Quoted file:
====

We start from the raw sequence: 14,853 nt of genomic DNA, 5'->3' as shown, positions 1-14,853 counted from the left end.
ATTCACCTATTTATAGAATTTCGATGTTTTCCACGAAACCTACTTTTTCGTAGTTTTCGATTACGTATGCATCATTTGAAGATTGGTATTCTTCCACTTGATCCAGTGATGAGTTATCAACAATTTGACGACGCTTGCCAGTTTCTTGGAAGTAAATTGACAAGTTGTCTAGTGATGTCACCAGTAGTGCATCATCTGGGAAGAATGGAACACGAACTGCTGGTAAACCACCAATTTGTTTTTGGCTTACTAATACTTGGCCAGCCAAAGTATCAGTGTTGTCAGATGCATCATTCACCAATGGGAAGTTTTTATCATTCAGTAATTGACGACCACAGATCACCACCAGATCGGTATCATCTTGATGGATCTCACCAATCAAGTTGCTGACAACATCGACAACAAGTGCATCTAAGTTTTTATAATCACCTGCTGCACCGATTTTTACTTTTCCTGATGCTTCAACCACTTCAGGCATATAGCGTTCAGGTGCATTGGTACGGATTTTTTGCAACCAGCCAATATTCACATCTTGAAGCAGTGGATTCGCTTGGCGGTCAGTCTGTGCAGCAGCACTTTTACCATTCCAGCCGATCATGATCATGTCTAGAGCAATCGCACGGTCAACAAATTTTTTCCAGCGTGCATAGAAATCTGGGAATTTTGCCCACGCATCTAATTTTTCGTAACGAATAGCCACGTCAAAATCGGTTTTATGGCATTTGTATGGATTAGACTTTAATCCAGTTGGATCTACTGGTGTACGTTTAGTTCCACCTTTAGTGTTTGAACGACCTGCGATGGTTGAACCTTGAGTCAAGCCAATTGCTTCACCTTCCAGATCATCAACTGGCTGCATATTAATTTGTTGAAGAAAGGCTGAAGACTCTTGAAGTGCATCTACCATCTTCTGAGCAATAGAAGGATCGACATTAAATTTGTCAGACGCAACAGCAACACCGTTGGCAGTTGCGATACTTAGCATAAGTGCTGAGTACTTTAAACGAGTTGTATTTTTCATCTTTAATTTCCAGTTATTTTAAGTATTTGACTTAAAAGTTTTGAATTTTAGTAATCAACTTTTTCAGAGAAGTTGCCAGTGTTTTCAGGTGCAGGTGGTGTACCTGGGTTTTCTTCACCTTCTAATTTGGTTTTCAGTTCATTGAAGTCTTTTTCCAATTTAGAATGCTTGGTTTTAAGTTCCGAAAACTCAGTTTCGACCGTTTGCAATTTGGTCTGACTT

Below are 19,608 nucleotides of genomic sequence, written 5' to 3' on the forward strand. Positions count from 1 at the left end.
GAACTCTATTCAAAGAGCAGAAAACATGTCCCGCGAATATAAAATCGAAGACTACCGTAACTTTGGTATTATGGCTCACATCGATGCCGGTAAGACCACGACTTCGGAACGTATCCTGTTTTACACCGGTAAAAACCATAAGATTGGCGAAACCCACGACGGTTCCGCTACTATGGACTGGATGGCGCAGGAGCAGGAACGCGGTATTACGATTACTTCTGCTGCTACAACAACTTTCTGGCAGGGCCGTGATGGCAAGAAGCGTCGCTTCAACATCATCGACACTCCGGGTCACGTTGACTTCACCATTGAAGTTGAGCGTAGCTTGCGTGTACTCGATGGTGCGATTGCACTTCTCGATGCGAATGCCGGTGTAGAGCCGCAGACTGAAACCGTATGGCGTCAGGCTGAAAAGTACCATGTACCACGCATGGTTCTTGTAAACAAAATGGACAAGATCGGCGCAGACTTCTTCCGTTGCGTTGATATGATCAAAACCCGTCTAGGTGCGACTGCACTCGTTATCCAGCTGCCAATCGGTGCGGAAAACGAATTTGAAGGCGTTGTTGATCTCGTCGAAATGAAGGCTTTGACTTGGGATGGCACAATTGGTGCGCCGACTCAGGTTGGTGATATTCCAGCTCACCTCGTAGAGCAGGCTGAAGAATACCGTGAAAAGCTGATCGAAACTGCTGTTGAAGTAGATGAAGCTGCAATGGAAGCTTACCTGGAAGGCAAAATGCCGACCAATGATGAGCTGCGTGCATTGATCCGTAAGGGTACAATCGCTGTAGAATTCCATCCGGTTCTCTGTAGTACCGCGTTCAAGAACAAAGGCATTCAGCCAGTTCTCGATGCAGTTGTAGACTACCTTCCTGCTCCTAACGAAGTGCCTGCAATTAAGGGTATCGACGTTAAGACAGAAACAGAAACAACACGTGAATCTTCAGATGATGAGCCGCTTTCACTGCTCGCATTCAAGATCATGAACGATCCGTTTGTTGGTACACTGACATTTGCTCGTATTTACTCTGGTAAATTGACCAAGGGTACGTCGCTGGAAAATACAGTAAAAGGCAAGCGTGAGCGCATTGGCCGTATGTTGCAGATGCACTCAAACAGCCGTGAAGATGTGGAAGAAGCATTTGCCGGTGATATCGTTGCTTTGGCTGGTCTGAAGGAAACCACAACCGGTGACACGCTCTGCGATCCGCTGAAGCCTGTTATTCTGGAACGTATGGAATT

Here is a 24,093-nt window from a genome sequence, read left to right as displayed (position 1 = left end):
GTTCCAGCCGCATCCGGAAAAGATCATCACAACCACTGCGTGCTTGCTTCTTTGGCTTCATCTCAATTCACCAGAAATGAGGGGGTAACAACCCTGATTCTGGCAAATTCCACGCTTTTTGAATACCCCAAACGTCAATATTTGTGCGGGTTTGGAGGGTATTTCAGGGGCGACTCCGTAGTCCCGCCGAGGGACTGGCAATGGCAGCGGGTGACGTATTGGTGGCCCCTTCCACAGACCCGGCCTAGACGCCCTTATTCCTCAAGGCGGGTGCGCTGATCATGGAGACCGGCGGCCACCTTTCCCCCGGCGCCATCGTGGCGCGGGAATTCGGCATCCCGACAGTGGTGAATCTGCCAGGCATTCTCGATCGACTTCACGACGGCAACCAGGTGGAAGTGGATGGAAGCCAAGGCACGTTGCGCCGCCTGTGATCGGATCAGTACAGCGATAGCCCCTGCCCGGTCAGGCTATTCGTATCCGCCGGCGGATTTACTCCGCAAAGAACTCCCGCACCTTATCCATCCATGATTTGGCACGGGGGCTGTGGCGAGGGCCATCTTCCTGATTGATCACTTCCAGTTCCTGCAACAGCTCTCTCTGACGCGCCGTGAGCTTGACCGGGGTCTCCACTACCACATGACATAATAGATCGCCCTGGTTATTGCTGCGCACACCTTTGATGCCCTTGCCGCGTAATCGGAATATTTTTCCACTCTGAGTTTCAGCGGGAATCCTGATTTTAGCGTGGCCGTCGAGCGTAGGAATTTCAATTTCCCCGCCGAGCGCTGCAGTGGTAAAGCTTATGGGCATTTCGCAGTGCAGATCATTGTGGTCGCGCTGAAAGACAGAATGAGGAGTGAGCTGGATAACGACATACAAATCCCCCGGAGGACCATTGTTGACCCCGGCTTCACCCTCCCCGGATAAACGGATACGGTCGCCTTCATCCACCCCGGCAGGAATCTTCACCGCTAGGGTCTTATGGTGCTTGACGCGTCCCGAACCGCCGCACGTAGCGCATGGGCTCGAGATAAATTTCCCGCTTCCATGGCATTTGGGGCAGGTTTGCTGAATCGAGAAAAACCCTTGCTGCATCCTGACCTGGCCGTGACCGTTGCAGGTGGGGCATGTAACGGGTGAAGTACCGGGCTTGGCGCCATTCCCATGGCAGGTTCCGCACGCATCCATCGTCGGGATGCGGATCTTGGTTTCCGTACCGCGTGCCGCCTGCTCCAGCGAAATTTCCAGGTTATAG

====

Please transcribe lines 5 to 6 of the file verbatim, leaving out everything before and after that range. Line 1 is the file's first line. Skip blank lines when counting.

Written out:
Here is a 24,093-nt window from a genome sequence, read left to right as displayed (position 1 = left end):
GTTCCAGCCGCATCCGGAAAAGATCATCACAACCACTGCGTGCTTGCTTCTTTGGCTTCATCTCAATTCACCAGAAATGAGGGGGTAACAACCCTGATTCTGGCAAATTCCACGCTTTTTGAATACCCCAAACGTCAATATTTGTGCGGGTTTGGAGGGTATTTCAGGGGCGACTCCGTAGTCCCGCCGAGGGACTGGCAATGGCAGCGGGTGACGTATTGGTGGCCCCTTCCACAGACCCGGCCTAGACGCCCTTATTCCTCAAGGCGGGTGCGCTGATCATGGAGACCGGCGGCCACCTTTCCCCCGGCGCCATCGTGGCGCGGGAATTCGGCATCCCGACAGTGGTGAATCTGCCAGGCATTCTCGATCGACTTCACGACGGCAACCAGGTGGAAGTGGATGGAAGCCAAGGCACGTTGCGCCGCCTGTGATCGGATCAGTACAGCGATAGCCCCTGCCCGGTCAGGCTATTCGTATCCGCCGGCGGATTTACTCCGCAAAGAACTCCCGCACCTTATCCATCCATGATTTGGCACGGGGGCTGTGGCGAGGGCCATCTTCCTGATTGATCACTTCCAGTTCCTGCAACAGCTCTCTCTGACGCGCCGTGAGCTTGACCGGGGTCTCCACTACCACATGACATAATAGATCGCCCTGGTTATTGCTGCGCACACCTTTGATGCCCTTGCCGCGTAATCGGAATATTTTTCCACTCTGAGTTTCAGCGGGAATCCTGATTTTAGCGTGGCCGTCGAGCGTAGGAATTTCAATTTCCCCGCCGAGCGCTGCAGTGGTAAAGCTTATGGGCATTTCGCAGTGCAGATCATTGTGGTCGCGCTGAAAGACAGAATGAGGAGTGAGCTGGATAACGACATACAAATCCCCCGGAGGACCATTGTTGACCCCGGCTTCACCCTCCCCGGATAAACGGATACGGTCGCCTTCATCCACCCCGGCAGGAATCTTCACCGCTAGGGTCTTATGGTGCTTGACGCGTCCCGAACCGCCGCACGTAGCGCATGGGCTCGAGATAAATTTCCCGCTTCCATGGCATTTGGGGCAGGTTTGCTGAATCGAGAAAAACCCTTGCTGCATCCTGACCTGGCCGTGACCGTTGCAGGTGGGGCATGTAACGGGTGAAGTACCGGGCTTGGCGCCATTCCCATGGCAGGTTCCGCACGCATCCATCGTCGGGATGCGGATCTTGGTTTCCGTACCGCGTGCCGCCTGCTCCAGCGAAATTTCCAGGTTATAG